Lara Gut-Behrami wins 2nd straight World Cup GS; Shiffrin 3rd

KILLINGTON, Vt. -- Swiss skier Lara Gut-Behrami made it two giant slalom victories from two starts this season, winning a women's World Cup race Saturday in which Mikaela Shiffrin finished third.

The American improved from fifth position after the opening run and extended her lead in the World Cup overall standings.

"I am extremely happy, especially after last year here, I started to feel like it's a self-fulfilling prophecy that I couldn't ski my best here in Killington on the GS slope," said Shiffrin, who placed 13th a year ago but now has three podium results from six starts in her home GS.

"It's been an adventure today to kind of find my best feeling I can have with, you know, some compromised training the last weeks. And I felt some really amazing skiing, some glimpses from last season, so I'm really excited and thankful for my team for the work they've done the last weeks to get there."

Shiffrin won the GS season title last season while setting the record for most career wins in the discipline with 21. She finished sixth in the season opener four weeks ago.

On Saturday, Gut-Behrami was third after the tight opening run before posting the third-fastest time in the final leg to beat Alice Robinson by 0.62 seconds. The New Zealand skier, who was the 2019 junior world champion, led after the opening run and earned her first podium result since March 2021.

Shiffrin called Gut-Behrami's final run "spectacular."

"It wasn't perfect, but she has this mentality to keep the speed no matter what," Shiffrin said. "That's the level we all want to get to."

Gut-Behrami also won the season-opening GS in Austria last month. She became the first female skier from Switzerland to win back-to-back giant slaloms since Sonja Nef achieved the feat in 2001.

"For me, it's amazing," said Gut-Behrami, who won the world title in GS in 2021 and Olympic bronze the following year. "Two years ago, I won the world champs, like 20 years after Sonja. Now back-to-back (GS wins), like her, it's amazing for me."

The former overall champion, who won the title in 2016 before Shiffrin won it the next three years, gathered 31 of her 39 career wins in downhill and super-G, but has gained confidence in giant slalom in recent seasons.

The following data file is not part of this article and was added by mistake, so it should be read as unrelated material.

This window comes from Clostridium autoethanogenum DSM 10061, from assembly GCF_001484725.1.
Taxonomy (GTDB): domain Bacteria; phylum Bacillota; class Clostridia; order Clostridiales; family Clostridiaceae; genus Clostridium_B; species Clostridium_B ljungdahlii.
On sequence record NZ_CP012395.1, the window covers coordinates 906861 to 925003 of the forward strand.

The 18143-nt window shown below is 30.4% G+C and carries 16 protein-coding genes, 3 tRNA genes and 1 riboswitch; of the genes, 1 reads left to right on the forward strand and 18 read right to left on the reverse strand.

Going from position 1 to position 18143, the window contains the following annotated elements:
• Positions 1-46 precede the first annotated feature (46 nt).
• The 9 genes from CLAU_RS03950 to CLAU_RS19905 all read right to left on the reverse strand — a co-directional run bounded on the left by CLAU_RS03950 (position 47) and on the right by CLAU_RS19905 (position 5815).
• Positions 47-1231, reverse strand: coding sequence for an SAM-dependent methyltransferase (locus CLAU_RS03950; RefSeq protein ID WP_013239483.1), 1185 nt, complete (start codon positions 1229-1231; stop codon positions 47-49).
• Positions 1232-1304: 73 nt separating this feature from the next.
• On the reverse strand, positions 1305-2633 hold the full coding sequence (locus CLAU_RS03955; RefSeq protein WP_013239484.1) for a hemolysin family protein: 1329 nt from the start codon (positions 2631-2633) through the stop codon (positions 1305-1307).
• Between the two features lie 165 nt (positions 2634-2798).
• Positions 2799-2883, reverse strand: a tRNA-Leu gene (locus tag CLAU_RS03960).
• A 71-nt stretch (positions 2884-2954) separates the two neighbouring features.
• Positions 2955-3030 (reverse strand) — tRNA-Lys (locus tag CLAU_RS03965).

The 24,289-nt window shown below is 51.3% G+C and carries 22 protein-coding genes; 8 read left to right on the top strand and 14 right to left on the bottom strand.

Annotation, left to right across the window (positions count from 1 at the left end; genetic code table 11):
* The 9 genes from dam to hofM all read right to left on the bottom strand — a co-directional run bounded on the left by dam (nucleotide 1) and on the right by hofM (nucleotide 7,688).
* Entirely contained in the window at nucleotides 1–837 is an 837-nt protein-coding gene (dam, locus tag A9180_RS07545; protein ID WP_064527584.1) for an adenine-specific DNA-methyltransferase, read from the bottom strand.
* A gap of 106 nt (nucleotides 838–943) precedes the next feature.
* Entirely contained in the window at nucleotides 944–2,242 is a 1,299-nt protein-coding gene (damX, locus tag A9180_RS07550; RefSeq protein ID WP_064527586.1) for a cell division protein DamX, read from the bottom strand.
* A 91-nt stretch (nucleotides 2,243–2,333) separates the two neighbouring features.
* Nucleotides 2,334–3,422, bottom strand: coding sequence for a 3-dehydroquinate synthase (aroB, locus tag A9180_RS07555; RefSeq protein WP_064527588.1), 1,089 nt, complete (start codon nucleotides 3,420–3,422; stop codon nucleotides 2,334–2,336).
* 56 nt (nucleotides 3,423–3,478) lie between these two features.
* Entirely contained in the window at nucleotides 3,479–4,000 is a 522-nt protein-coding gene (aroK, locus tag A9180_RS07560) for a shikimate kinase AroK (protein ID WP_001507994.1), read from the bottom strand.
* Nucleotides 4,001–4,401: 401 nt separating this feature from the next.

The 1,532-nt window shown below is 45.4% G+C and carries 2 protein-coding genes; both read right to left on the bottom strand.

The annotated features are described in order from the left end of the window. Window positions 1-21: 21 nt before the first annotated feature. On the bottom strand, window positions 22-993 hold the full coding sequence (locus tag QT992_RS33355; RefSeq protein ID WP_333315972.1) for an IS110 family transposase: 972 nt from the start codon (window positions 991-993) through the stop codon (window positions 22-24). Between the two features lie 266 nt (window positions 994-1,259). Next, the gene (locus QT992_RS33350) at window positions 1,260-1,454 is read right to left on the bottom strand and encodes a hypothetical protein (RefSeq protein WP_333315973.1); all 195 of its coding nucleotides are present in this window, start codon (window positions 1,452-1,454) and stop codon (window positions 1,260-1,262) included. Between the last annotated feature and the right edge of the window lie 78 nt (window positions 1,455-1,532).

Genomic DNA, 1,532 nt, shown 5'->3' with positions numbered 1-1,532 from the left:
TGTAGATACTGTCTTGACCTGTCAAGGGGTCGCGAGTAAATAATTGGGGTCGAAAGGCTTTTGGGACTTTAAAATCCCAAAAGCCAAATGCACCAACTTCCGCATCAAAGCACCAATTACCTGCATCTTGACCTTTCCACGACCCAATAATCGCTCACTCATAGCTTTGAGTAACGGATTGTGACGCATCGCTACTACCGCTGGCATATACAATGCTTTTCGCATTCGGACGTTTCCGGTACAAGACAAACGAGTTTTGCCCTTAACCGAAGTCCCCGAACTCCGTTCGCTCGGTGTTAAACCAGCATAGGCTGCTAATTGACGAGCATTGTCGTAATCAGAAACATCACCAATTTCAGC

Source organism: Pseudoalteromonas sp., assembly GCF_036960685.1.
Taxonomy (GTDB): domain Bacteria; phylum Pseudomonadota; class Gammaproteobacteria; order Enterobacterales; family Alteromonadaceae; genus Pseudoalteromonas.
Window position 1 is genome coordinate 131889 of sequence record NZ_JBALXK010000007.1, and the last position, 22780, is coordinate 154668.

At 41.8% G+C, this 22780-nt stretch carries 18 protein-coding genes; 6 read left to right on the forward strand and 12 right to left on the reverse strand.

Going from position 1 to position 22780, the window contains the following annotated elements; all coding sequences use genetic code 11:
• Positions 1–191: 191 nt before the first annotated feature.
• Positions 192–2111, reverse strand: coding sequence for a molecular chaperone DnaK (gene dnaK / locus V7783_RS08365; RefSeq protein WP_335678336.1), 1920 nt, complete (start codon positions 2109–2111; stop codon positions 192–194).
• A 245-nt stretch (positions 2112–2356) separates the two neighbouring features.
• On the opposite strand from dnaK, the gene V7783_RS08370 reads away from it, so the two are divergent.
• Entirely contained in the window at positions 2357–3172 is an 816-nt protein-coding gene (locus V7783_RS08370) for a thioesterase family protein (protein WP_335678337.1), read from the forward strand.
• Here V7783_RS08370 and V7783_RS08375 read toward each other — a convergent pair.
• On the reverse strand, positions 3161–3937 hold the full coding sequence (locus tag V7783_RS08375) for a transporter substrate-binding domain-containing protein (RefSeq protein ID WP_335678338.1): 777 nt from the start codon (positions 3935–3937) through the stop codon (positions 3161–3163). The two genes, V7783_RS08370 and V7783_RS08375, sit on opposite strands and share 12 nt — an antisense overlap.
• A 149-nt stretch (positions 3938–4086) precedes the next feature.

"I'm skiing well in GS, I feel confident," she said. "I'm always trying to improve, to find new motivation."

Olympic champion Sara Hector dropped from second to fourth, more than a second behind Gut-Behrami's time.

Marta Bassino, who was just ahead of Shiffrin in fourth after the opening run, failed to finish after losing grip on her inside ski in a left turn and sliding off the course.

Shiffrin has yet to win the giant slalom of the annual race weekend on the East Coast, which has been part of the World Cup circuit since 2016. However, she has won five of the six slaloms.

The slalom is scheduled for Sunday.

Shiffrin was coming off her record-extending career win No. 89 at a slalom in Finland two weeks ago while dealing with a bruised knee after a training crash.

Shiffrin said she was finally able to train without pain again in the week building up to Saturday's race.

"It's really well. It's been over three weeks since the crash, so maybe it sometimes bothers me a little bit, maybe throughout the season, but it's not holding me back. I can push, so that's good," the 2018 Olympic GS champion added.

Shiffrin's result topped off a strong showing by the U.S. ski team.

Paula Moltzan finished eighth and AJ Hurt, who started 37th, ranked 12th after the opening run before dropping to 19th, leaving both racers one position short of their personal best in GS.

Saturday's GS was the first of 10 World Cup races in the U.S. this season - two for women in Killington, eight for men in Beaver Creek, Palisades Tahoe and Aspen - with a record prize fund for U.S. Ski and Snowboard Federation.

Prize money increased 30% from last season and is equal for both men and women, with $64,300 going to the winner, $30,000 to the runner-up, and $16,600 to the third-place racer.